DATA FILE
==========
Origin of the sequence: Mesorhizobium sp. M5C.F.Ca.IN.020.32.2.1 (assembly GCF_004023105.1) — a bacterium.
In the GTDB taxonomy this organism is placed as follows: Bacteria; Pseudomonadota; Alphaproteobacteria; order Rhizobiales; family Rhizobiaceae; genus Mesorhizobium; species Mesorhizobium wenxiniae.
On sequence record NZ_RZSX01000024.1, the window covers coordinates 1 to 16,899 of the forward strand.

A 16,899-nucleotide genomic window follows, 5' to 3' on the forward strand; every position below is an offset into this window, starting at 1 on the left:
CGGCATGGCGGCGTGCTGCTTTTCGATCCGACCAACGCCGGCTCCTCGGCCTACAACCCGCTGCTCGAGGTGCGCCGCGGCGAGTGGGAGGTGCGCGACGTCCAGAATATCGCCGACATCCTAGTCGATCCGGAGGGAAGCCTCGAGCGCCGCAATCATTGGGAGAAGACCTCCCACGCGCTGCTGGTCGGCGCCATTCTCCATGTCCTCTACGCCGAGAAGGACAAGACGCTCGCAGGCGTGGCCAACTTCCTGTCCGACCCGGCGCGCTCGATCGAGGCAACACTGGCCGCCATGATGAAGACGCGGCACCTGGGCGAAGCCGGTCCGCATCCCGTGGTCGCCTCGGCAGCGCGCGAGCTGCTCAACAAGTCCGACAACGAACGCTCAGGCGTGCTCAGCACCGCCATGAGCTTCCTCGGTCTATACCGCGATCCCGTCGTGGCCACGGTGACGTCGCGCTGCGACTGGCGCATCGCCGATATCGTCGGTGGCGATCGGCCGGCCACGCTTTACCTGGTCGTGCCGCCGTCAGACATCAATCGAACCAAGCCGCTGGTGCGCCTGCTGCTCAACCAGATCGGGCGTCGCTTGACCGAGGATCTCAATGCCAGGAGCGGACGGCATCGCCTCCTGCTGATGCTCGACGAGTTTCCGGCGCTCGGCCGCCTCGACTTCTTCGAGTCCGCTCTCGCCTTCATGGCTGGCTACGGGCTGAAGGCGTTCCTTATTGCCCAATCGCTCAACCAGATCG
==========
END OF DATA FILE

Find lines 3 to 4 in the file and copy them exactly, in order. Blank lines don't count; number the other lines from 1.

On sequence record NZ_RZSX01000024.1, the window covers coordinates 1 to 16,899 of the forward strand.

A 16,899-nucleotide genomic window follows, 5' to 3' on the forward strand; every position below is an offset into this window, starting at 1 on the left: